Eye in the Sky Giving a Leg Up in Vole Control
In the system, a drone is used to identify where voles are in fields by pinpointing vole holes. Stroda says the system is particularly valuable in young stands, where vole activity is more isolated and harder to detect than in older stands. “I think there is a benefit in the drone in monitoring these younger stands and not letting the size of those colonies grow,” he said. “You are targeting small areas, and you can go after it aggressively, and the drone lets us see where those areas are.”
Stroda also likes that in winter months, when above-ground baiting is prohibited, he can send crews right to hotspots, rather than have them walk an entire field.“By not having to walk the whole field, you can just go to targeted areas, get over a lot more ground and save a lot of labor,” Stroda said. “And in the summer, we are able to apply bait just in those zones, instead of having to bait the whole field.”
Stroda, who has used the Vole Application Mapping system three times now, said that in one field, the money he saved in bait costs alone paid for use of the system.
Endemic to the Willamette Valley, the gray-tailed vole thrives in grass seed fields, where perennial stands provide it ideal habitat. Its long breeding season – voles breed from May through December – and a short reproductive cycle of about forty days are ideal for population explosions, and growers have suffered significant crop losses to the pest over the years. Voles kill grass seed plants by feeding on stems near the soil surface, essentially logging plants.
Vole populations typically have crashed the year after exploding, but that wasn’t the case with the most recent cycle. High vole population levels carried over from 2020 into 2021, costing the Oregon grass seed industry hundreds of millions of dollars in treatment costs and crop losses each of the past two years, according to Steve Salisbury, research and regulatory coordinator for the Oregon Seed Council.
Stroda, for example, said he spent $60,000 on rodenticide bait alone last year, in addition to his labor costs. Oregon State University Extension agent Christy Tanner, who also is working on drone technology to measure vole pressure – in her case to facilitate research projects – hasn’t seen the Vole Application Mapping system at work, but said that if it performs as advertised, it could be a valuable new tool in vole control.
“I think if we can get a good idea of where the voles are in a field and target those areas, that is going to save on bait costs and that is going to save on labor costs,” Tanner said.
The Vole Mapping system, which was developed by two Wilbur-Ellis researchers with help from James Hilary of the commercial drone service company AeroTract, has undergone several iterations, according to the developers. But, from the start, the developers saw its promise.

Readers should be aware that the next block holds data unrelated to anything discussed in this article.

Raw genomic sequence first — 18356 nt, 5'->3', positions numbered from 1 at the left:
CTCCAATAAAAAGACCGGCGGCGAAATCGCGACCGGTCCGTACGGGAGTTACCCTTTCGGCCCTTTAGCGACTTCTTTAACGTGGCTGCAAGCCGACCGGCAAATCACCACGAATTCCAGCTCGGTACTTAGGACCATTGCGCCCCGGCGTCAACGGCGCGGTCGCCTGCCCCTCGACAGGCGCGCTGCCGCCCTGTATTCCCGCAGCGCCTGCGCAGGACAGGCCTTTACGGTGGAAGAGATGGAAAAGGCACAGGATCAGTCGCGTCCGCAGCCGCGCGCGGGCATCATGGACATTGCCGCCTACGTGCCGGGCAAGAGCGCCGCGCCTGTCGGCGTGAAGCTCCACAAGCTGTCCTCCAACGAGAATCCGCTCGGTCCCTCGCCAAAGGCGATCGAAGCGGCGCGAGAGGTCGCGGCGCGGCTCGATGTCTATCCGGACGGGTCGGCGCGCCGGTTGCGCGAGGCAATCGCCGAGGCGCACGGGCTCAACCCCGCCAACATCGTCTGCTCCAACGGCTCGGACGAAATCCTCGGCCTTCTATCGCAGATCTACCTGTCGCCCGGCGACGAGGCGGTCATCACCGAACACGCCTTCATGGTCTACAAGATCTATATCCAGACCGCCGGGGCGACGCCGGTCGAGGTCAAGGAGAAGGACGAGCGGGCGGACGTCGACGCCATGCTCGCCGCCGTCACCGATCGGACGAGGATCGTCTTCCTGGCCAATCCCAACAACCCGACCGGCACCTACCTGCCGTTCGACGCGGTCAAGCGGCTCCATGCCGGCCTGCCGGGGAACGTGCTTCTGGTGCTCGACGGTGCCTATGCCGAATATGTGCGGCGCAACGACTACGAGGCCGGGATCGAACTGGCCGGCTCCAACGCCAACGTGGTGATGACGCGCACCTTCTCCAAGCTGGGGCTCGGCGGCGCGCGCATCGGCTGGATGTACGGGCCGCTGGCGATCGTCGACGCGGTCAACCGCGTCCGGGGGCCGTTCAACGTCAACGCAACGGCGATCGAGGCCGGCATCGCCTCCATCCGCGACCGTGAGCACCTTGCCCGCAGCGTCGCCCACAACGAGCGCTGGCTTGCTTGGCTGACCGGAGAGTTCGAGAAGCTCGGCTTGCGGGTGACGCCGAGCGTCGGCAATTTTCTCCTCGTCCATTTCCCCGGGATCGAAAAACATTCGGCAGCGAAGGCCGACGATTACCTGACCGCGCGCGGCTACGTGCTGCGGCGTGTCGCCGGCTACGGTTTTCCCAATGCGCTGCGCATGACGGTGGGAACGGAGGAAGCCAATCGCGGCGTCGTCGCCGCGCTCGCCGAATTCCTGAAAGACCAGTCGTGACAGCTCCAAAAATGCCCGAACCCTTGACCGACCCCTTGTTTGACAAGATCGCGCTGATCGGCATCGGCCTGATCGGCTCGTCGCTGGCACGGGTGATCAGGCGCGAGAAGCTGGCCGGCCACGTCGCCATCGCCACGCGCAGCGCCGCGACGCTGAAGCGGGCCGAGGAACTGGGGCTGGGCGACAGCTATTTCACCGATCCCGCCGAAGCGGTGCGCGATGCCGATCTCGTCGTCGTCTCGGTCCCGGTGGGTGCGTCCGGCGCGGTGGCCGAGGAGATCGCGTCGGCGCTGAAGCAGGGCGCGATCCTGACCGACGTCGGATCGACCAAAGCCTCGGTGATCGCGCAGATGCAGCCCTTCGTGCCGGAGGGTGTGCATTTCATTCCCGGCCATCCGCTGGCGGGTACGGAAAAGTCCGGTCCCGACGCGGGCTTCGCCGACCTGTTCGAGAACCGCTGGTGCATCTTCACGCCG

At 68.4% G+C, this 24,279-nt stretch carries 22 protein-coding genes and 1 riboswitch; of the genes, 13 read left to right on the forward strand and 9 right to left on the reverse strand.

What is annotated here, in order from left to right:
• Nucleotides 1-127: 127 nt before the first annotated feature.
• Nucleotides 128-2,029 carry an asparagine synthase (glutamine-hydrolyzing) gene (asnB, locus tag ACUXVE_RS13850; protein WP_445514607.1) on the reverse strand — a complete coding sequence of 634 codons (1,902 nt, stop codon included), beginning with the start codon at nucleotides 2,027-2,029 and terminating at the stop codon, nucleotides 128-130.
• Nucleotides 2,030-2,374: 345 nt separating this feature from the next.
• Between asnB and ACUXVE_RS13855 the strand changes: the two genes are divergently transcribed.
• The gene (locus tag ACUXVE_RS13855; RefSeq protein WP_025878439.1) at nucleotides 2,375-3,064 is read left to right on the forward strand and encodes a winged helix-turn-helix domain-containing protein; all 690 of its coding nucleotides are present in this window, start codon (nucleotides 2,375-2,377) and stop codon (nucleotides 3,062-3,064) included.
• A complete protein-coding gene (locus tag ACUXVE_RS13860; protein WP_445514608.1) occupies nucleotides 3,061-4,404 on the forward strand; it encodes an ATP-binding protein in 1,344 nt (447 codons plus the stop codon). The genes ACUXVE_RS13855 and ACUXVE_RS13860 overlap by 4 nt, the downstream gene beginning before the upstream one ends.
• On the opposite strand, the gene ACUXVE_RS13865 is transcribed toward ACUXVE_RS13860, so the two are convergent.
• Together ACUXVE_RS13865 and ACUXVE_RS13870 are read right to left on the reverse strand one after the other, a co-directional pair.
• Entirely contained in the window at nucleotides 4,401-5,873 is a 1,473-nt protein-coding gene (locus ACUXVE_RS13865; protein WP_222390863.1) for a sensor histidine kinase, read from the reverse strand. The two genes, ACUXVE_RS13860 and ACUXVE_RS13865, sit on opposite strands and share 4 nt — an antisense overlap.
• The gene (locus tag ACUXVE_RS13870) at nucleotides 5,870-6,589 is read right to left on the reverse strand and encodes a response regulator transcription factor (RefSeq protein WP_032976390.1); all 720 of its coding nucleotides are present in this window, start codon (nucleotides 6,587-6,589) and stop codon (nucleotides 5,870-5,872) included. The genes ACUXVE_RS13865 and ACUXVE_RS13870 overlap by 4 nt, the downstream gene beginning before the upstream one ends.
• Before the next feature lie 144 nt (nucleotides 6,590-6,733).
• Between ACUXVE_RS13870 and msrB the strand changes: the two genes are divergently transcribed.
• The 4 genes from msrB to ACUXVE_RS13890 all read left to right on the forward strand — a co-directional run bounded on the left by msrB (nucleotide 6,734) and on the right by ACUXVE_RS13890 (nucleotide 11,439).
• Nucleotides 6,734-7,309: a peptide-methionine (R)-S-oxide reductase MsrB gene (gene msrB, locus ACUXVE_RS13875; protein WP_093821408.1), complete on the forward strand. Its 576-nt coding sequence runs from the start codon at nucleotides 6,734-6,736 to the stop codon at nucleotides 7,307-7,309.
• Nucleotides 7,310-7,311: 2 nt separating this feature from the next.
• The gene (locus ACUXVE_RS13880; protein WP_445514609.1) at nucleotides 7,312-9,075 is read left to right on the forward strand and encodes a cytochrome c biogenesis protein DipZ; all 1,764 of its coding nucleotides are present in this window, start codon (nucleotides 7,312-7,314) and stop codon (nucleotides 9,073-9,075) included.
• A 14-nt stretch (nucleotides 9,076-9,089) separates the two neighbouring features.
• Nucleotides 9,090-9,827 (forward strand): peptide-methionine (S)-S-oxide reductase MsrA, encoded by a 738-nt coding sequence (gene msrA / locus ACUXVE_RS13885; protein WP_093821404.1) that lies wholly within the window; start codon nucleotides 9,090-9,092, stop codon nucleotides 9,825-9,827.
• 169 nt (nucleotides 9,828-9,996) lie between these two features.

In its first iteration, conducted in the fall of 2020, for example, drone images showed much more vole pressure than a ground crew had observed by walking the same field just days earlier.
“We walked the field four feet apart and went up and down the field marking where we found holes,” said Devesh Singh, a technical agronomist for Wilbur-Ellis. “Then we looked at the image James (Hilary) had up on the computer, and when we compared the two, we realized we missed a lot of holes. And we realized that if a grower is walking a field like that, they too are probably missing a lot of holes. So, we said to James, ‘Okay, let’s move this thing forward.’”
Hilary hired a software programmer to refine the system, which involved teaching a computer how to identify vole holes, including differentiating a vole hole from a crack in the soil, and, after multiple iterations, many flights and hundreds of hours of artificial intelligence programming, the system was up and running.
Singh and Tanner Hendricks, a technical services specialist for Wilbur-Ellis, have spent many hours ground-truthing the system, and to date, all findings show the system is doing what it is purports to do. “It has been incredibly accurate in all of our ground-truthing work,” Hendricks said. “The resolution is in centimeters, so it is incredibly high-resolution imagery that we are dealing with here.”
He added that it takes about thirty minutes for the drone to fly a ninety-acre field. Wilbur-Ellis, in collaboration with AeroTract, now hopes to scale up the operation to cover more ground and service more growers. Eventually, Singh said, the team hopes to use drones to variable-rate apply bait.
“What we hope to do is upload those vole maps into the drone, and the drone can go and apply the bait,” Singh said. “That is the concept we are working on.”
Variable-rate application by drone is expected to be particularly valuable during late spring and early summer, when grass plants are tall and growers are hesitant to drive application equipment over fields.
In the meantime, the Vole Application Mapping system is helping growers zero in on vole pressure and reducing vole-control costs.